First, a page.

Reshma 12:08


Gabriela Acosta 12:09

So how do we create individually and as a community start to kind of unlearn that and inspire others to do that?

Reshma 12:17

Right. So I mean, one, it's like, being conscious of our language. So simple thing, like a friend of mine, her baby was teaching me to walk and she was walking behind her. And she was saying, "Be careful, be careful!" And then she's like, and then I heard your voice your head, and I'm like, "Go baby, go baby, go baby!" So like language, right? The language that we use on a daily basis, right, that we're using to encourage our girls to be careful. I think that that's very gendered. I think if you were to watch what you say to a boy and watch what you say, to a girl, right, we say very different things. So getting to a place where we're saying quite frankly, the same thing to both of them, I think is important and powerful. Right? So what is the language that we're using? And then secondly, I think, similarly, were the activities that were encouraging them to do. Like, I it was always with fascinate me. Even when Sean was like a year and a half, and we'd go to a Spanish class or a music class. And we'd sit there and, you know, Sean would look like a mess, like booger in his nose, he had yesterday's... I just, you know, I never.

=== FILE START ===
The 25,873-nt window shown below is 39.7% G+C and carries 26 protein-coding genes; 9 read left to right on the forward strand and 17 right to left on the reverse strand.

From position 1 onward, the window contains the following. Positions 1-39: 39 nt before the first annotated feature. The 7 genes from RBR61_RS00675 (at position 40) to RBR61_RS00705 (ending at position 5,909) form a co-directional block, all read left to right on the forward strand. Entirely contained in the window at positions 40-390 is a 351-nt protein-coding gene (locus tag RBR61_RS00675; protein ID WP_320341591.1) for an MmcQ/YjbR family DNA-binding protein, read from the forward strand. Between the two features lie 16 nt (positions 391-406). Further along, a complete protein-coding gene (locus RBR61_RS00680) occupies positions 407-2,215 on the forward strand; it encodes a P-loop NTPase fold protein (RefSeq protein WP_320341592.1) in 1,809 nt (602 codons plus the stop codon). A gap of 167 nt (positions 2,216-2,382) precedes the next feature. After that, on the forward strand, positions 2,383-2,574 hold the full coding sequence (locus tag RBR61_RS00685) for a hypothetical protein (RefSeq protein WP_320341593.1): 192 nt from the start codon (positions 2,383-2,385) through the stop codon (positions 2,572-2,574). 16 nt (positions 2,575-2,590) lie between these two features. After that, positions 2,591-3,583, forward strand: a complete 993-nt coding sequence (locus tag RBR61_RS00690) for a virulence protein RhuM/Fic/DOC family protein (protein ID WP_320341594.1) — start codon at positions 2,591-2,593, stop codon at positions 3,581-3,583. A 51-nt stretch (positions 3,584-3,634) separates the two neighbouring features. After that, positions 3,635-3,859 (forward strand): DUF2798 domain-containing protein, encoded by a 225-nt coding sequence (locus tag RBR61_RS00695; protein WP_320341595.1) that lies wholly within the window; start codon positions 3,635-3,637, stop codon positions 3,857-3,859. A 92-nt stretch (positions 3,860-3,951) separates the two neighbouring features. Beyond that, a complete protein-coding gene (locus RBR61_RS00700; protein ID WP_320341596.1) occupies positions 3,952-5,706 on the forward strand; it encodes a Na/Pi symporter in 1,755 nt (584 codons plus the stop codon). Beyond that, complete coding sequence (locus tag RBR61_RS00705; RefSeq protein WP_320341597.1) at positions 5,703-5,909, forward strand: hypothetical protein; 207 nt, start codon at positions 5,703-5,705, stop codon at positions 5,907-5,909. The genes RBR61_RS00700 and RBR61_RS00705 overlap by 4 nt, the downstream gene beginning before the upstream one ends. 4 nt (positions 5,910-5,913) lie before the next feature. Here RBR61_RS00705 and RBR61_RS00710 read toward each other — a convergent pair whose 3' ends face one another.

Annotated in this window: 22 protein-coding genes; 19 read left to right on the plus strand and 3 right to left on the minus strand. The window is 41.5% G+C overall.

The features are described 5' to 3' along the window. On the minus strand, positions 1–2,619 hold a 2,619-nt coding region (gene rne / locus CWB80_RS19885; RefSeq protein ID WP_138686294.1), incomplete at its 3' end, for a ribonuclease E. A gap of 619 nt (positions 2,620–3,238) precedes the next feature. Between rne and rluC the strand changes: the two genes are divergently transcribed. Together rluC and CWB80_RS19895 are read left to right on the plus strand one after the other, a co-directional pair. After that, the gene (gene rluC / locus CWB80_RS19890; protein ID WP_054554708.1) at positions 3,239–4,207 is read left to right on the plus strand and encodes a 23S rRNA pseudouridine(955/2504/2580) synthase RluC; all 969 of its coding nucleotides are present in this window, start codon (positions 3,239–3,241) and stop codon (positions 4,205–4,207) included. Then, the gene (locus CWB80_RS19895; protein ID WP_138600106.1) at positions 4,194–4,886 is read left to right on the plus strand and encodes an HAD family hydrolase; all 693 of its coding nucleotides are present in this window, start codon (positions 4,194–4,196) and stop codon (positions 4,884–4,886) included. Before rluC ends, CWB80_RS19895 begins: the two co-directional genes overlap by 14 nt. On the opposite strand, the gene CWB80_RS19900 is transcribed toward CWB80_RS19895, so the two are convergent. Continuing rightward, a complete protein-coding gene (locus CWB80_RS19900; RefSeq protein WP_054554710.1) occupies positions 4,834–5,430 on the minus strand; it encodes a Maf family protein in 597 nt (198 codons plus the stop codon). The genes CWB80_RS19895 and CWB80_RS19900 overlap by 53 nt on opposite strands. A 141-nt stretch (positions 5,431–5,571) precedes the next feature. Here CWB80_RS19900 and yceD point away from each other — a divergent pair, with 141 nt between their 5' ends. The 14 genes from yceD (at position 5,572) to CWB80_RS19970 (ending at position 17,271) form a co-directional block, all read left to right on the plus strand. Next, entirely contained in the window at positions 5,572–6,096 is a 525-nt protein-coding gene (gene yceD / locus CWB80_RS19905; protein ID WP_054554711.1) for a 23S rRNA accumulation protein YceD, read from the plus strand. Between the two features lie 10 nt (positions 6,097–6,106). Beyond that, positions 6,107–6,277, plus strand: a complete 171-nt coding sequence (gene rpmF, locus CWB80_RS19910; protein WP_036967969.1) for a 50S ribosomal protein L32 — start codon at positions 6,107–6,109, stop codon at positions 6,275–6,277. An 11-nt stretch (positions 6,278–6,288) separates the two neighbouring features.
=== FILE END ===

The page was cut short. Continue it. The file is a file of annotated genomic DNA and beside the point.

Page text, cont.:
Jenelle 13:20

Him and I dress the same [laughs].

Reshma 13:21